Best Muscle Cars

Spotting Fake Muscle Cars

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By Dave Ashton

In the classic car world there is money to be made from the right vehicle. This means there will always be scammers wanting to pass off a regular car as an expensive rarity and the uninformed will always pay the price. Initially, this article was inspired by a post on Hemmings which detailed 2 scammers who were caught trying to pass off a 1970 Chevelle SS 396 and a 1966 427 Corvette. The Chevelle had a fake build sheet, while the ‘Vette had a fake VIN tag as identifiers.

So let’s say you are interested in buying a vintage muscle car. How do you check it’s authentic and it is exactly as the seller describes? In the Hemmings example above, the Chevelle wasn’t spotted until the owner’s wife used an online VIN decoder. The ‘Vette’s true nature was spotted when judged at a car show to have the wrong lettering font on the VIN tag for the year, even though the digits were correct.

Title and VIN Number check
The first piece of advice from the Hemmings article above is to peform a Title check. Ask to see the title of the car. Make sure everything is in order and if you have the slightest doubt, ring the National Motor Vehicle Title Information System. Make sure the seller is on the title and it’s not listed as being salvaged or rebuilt. Make a call to check the title anyway as checking twice doesn’t harm.

Check to see if a vehicle has any lien attached to it. Basically, any loans or outstanding payments on a vehicle. Autoblog have a thorough article on the subject here.

Checking the VIN number (vehicle identification number) and if it’s authentic is needed. The VIN number is a 17 digit ID for every vehicle and the location of the tag will depend on the make and model year. In the case of the ‘Vette above, the numbers were correct on the tag, but the font was incorrect for the year. Only an expert with knowledge of these things and a keen eye would spot this area.

There are paid for services like Carfax and Autocheck. VINCheckPro have a free and paid for service. Make sure to ask if they can provide you with a comprehensive report, which usually comes from the paid for services. Dealer or private seller, ask if they can perform a VIN check. Many dealers would be able to do this quite easily through Carfax, but it will also add to the integrity of a private sale.

Research, research….
A little research goes a long way. Like the 1970 Chevelle above, read up on VIN codes for the model year, engine types, badging, anything that makes that years vehicle standout. Also, common prices for the model and options for that year model. You can simply make a tick list of identifiers and even ask the seller to send you pictures of these.

Books. Those paper things we all used to read before tablets, are great sources of information. Cartech have a good range of books from their ‘Cars in details’ series for many models such as this one which has lots of information about each model and plenty of identifiers.

Get in the experts
It doesn’t hurt to ask in forums or at local car clubs about a specific make and model. Enthusiasts are always happy to help out their brethren. Provide as much information as possible along with images if possible. Facebook groups are always a good start point and feedback is usually the quickest.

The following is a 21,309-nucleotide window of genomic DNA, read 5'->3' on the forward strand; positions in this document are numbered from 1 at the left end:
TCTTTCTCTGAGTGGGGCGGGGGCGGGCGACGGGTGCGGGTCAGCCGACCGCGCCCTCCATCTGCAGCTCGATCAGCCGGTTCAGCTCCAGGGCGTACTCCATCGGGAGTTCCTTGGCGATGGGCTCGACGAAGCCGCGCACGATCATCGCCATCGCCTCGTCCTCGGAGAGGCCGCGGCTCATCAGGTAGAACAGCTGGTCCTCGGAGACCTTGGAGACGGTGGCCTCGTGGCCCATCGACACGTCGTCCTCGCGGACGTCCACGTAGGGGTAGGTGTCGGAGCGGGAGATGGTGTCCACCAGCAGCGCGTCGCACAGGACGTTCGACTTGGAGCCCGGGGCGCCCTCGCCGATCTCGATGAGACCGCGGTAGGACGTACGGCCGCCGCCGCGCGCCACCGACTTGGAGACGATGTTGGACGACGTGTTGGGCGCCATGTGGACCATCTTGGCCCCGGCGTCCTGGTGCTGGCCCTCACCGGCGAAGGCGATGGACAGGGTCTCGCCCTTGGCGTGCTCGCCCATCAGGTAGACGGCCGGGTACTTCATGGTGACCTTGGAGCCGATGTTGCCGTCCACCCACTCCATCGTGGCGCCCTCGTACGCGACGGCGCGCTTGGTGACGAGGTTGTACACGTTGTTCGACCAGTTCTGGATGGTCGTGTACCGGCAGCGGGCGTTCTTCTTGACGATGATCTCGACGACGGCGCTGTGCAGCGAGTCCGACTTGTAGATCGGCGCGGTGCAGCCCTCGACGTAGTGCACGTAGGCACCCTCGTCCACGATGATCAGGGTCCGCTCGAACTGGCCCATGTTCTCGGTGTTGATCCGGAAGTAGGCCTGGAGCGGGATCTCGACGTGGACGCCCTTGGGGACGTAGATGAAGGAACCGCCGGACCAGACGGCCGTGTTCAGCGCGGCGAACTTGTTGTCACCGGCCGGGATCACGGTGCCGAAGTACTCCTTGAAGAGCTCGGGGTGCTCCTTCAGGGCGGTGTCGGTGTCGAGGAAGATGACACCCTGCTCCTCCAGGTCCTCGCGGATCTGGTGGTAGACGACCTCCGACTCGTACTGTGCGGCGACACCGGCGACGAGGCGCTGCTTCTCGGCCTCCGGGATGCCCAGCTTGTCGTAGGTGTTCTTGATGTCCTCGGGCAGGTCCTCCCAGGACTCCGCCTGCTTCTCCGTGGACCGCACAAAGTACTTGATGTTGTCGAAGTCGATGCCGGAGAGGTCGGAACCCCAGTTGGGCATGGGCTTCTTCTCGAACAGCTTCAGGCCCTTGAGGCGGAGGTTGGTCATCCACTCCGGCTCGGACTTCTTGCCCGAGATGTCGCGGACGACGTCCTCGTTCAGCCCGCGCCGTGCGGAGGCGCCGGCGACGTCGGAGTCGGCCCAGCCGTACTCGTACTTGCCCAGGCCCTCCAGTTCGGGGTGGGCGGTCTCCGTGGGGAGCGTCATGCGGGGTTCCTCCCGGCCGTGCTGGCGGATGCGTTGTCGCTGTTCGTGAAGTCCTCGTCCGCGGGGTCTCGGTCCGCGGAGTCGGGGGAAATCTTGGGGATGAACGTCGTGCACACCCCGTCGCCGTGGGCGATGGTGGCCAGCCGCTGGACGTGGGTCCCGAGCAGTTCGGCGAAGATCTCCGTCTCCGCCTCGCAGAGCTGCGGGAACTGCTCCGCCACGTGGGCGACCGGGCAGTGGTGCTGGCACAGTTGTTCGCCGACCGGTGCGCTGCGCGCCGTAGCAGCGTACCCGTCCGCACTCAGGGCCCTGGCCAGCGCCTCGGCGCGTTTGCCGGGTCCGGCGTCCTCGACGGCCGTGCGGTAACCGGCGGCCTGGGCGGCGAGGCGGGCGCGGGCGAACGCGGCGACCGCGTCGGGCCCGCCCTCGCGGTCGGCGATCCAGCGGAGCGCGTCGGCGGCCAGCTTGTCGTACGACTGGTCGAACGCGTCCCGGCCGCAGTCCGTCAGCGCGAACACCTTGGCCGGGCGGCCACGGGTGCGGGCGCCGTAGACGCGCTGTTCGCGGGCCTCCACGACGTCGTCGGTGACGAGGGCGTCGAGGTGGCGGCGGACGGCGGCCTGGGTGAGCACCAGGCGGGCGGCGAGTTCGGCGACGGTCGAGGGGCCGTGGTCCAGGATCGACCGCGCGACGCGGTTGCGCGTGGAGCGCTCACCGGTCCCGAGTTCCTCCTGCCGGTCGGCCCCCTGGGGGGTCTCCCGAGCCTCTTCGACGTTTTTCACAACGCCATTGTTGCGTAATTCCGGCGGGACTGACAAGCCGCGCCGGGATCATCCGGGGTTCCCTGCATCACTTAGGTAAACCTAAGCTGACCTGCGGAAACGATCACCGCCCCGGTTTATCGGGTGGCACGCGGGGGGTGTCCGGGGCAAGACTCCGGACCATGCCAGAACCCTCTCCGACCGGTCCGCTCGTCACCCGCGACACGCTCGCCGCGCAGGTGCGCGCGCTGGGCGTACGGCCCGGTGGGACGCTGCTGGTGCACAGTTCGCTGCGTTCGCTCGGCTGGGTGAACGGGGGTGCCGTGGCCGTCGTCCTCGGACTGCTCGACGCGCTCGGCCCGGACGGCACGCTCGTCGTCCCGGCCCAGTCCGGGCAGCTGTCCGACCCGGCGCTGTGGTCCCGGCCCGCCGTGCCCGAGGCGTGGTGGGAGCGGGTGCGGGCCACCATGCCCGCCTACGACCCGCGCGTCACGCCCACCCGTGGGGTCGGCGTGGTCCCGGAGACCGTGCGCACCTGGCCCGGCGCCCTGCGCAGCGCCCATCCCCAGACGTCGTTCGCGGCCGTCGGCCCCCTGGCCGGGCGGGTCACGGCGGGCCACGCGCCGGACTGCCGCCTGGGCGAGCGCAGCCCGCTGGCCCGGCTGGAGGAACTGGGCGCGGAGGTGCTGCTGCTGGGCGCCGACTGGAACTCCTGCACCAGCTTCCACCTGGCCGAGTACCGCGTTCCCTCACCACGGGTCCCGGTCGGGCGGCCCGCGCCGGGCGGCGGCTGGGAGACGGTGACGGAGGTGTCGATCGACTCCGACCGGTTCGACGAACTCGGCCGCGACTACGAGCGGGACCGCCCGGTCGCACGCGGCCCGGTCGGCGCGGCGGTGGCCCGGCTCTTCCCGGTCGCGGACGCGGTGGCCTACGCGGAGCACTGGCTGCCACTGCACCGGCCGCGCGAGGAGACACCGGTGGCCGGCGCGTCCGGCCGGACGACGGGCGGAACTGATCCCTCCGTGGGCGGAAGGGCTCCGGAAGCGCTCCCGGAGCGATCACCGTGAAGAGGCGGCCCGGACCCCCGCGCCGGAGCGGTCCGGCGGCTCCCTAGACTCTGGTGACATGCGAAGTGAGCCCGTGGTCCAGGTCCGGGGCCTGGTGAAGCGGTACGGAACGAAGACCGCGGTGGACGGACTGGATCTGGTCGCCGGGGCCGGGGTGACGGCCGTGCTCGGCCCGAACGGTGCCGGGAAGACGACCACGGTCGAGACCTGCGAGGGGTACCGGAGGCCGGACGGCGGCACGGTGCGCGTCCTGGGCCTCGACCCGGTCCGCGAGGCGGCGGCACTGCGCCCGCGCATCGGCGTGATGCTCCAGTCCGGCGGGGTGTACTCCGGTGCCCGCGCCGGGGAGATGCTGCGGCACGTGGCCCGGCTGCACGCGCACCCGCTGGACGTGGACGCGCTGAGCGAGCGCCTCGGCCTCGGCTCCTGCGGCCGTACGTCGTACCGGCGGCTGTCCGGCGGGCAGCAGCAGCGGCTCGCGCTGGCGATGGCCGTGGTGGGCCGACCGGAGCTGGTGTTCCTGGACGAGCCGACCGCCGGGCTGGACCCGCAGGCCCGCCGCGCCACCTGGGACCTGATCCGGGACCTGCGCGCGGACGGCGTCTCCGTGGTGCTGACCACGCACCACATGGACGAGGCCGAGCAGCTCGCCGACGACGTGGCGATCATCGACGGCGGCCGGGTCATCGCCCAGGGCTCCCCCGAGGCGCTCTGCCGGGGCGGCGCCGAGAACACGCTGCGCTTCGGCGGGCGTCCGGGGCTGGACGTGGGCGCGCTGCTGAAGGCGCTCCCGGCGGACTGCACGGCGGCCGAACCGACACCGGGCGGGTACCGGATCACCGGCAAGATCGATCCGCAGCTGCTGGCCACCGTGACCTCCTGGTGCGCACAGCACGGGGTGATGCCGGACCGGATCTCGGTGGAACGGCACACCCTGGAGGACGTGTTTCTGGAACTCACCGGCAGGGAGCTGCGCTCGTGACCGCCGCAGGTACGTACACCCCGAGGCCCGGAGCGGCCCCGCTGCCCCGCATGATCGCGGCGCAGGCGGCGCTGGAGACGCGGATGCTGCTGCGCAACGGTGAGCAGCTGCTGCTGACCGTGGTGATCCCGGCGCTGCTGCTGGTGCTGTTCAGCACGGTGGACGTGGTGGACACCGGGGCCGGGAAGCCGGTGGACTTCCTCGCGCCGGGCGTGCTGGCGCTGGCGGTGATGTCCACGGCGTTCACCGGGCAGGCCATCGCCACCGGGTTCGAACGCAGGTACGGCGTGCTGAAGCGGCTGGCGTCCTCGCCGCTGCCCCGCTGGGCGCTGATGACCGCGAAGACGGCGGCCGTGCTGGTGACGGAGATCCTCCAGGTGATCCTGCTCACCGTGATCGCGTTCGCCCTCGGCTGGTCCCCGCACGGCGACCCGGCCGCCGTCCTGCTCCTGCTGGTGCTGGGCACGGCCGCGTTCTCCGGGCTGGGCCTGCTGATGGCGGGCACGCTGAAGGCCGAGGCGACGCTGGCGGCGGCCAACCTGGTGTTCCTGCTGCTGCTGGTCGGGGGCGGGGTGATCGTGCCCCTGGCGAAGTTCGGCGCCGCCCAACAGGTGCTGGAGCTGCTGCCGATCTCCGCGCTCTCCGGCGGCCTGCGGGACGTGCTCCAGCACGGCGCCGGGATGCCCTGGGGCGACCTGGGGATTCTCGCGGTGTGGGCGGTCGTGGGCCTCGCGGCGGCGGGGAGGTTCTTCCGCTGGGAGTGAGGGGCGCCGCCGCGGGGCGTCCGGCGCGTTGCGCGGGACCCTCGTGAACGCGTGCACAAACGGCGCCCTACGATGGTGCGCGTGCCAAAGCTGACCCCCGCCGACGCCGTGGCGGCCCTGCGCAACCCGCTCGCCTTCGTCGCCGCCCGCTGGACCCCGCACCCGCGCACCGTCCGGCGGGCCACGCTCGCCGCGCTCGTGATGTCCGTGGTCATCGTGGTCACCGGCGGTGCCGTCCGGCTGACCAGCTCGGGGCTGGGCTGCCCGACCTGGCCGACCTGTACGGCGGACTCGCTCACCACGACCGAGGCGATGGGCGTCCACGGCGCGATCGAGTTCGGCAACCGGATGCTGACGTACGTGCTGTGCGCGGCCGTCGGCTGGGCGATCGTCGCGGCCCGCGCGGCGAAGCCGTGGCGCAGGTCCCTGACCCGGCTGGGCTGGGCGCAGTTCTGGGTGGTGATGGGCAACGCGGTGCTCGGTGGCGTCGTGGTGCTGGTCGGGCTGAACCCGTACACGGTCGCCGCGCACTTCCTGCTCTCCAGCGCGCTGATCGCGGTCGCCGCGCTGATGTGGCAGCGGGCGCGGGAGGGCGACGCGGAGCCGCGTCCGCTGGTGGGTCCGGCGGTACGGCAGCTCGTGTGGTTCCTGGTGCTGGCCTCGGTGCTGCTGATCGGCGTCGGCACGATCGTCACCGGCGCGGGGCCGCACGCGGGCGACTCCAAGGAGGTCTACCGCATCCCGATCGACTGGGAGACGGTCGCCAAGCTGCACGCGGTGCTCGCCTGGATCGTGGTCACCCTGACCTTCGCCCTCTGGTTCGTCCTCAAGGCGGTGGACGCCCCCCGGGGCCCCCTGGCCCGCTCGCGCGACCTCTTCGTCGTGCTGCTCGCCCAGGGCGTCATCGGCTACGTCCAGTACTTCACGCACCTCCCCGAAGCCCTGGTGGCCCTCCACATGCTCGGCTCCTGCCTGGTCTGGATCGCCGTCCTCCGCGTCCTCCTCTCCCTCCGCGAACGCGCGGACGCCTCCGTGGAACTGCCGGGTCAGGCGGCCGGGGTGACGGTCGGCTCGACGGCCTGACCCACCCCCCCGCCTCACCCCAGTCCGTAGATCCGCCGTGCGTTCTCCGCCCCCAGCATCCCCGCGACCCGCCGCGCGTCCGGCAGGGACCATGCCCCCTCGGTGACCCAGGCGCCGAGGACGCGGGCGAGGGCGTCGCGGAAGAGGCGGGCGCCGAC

Depending on your make and model, there are online experts set up to verify different muscle cars. Galen Grover is well-known for covering Mopars, while Marti reports cover Fords. These are paid for services and can take time. However, paying for the ideal of an in-person inspection is always worth it, especially on a very expensive vehicle.

Up close and personal
Nothing beats viewing a car in person and especially when you have somebody with you who is equally knowledgeable. Compare verified original images with your potential purchase. Check serial numbers on things like engines and transmissions match and are as per the model year. Many muscle cars have replacement powertrains, so the seller needs to be upfront if things are original or replacements. Ask questions on all areas of the car, lots of questions. What are original or OEM parts? Can you check and cross-reference these numbers? What’s the back history to the car? Can you contact the original owner?

Knowledgeable people helping you evaluate a car can be invaluable. Those fellows who know a 1970’s taillight from a 1969 version, engines hoses or a distributor cap that are incorrect can all be tell-tale signs of a non-unoriginal. For example, a Mopar enthusiast friend who was eyeing up a listed unrestored and original Dodge Challenger, got out a small magnet, hovered the thing over the body and found out most of it was full of Bondo from front to back. A quick engine number check and the numbers didn’t match either. A morning wasted, but better that than thousands of dollars.

Some people may simply not have the time or inclination to perform all this research. If that’s the case, you will have to opt. for a paid for service to check everything is correct on your proposed vehicle. Even so, getting to know as much about a car as possible is no bad thing. A quick VIN code check online can be a good starting point.

There are also some other general rules with car buying. If it’s too good to be true, it usually is. If a 1970 Chevelle SS 454 in mint condition is $25k below market price, ask why. Also, if your in doubt, walk away. A car may seem the buy of a lifetime, but parting with cash for a car that isn’t what it says it is hurts more.

The whole point here is to make sure you buy what it says on the tin and all information is as it should be. Muscle cars are usually bought by enthusiasts and those who have saved for a long time to acquire their ultimate ride. In this regard, you always need to perform your due diligence on any vehicle. It’s not an option.

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